Dear Sir/Madam, There's written an example "What country do you come from?". Is it also correct "Which country do you come from?" ("to choose" from all the countries)? Second one sounds more familiar to me, but I'm not sure if it is correct. Thank you in advance! Best regards, Katarina

Hello Katarina128,

Both are used and both are correct. The distinction between 'what' and 'which' is quite a hazy one, and many native speakers use them interchangeably in many contexts.

Best wishes,

Peter

The LearnEnglish Team

Hi Team If you are asking about somebody's occupation (a driver, a manager, etc.) is it better to use "who" or "what"? For example, "who is he?" or "what is he?" I have seen usage of both in course books. Thanks.

Hi lexeus,

We use 'who' in this kind of question. It would be more common to ask 'What does he do?', however.

Best wishes,

Peter

The LearnEnglish Team

Hello, wish you have a good time. Looking deeply into question words, we'll notice that which and whose are determiners rather than pronouns, is that right? Is the same rule about the relation between word order and the information asked, i.e. subject, object, etc applied to these two words? Thank you in advance.

Hello solitude,

Yes, 'whose' and 'which' can be considered determiners in that they identify a noun and pronouns when they stand for possessive noun phrases. In questions, these words are used before the noun they modify and then there is typically subject-verb inversion, e.g. 'Whose car have you borrowed?' (if they go with the object of the verb).

All the best,
Kirk
The LearnEnglish Team

Sir, Here it says to use who to asks questions about people. Where do we use 'whom'?

Hello Sourav,

In general, 'whom' is only used in some quite formal situations – in the vast majority of situations nowadays, 'who' is used. When it is used, 'whom' always refers to an object of some sort, either the object of a verb (e.g. 'Whom did you contemplate?') or of a preposition ('To whom have you conveyed the message?').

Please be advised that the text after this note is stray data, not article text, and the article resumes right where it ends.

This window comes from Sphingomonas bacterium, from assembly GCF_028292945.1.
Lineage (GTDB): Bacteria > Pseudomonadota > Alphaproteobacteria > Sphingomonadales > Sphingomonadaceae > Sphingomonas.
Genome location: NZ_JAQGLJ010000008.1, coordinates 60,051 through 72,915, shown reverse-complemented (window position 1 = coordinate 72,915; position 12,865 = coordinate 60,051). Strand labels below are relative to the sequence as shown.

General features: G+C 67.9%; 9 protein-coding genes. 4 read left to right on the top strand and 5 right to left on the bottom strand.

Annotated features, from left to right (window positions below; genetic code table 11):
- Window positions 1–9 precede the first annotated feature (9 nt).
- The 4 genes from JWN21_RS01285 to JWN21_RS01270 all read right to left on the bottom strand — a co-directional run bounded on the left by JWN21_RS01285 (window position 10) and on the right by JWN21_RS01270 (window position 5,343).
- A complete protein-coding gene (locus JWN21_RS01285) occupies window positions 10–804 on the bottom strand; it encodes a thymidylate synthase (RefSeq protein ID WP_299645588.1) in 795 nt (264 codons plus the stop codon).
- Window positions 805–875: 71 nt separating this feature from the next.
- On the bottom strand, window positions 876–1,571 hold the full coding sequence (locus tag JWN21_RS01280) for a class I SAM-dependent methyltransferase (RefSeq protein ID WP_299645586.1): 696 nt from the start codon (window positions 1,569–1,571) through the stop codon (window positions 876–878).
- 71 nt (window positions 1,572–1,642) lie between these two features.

All the best,
Kirk
The LearnEnglish Team

Hello Learning English Team. In the sentences used in the exercises, it appears this one: "What are you afraid of?" My question is: I can also say "What are you afraid?" or it is necessary to use the prepositions?

Hello Dangelitus,

Yes, the preposition is necessary in these questions. It's quite common for questions in English to end with prepostions:

Where are you from?

Where did he go to?

Which hotel did you stay in?

Best wishes,

Peter

The LearnEnglish Team

 

Dear English team, I would like to ask you about this sentence which answer below question is the right one and why? Jack.......responsible For setting fire to the building. ( To thought to be - is thought to be - thinks to be )

Hello Ema sam sam,

We don't like to answer questions which are part of classwork, homework or tests - these are for you to do! However, if you tell us which answer you think is correct then we will tell you if you are right or not.

Best wishes,

Peter

The LearnEnglish Team

Dear it is not a classwork, actually I was helping my cousing to study for her exam but soon I read this question I confused and didn't know how to explain this grammer for her so I sked here for help.
Sir Is it correct to say - Chairs which don't have cushions are uncomfortable to sit on. Or one shall use that in place of which .

Hello neh7272,

Both 'which' and 'that' are correct here. You can find an explanation of this on our relative pronouns page.

All the best,
Kirk
The LearnEnglish Team

Hello! I have a question about Subject-verb concord. 1.The board of directors IS responsible for the management of the firm. 2.The board of directors ARE shaking THEIR heads at the Chairman's speech. What confuses me is that, in the first sentence, we should use "is",while "are"in the second. In both two sentence, does the board of directors refer to people or just a group? Thank you !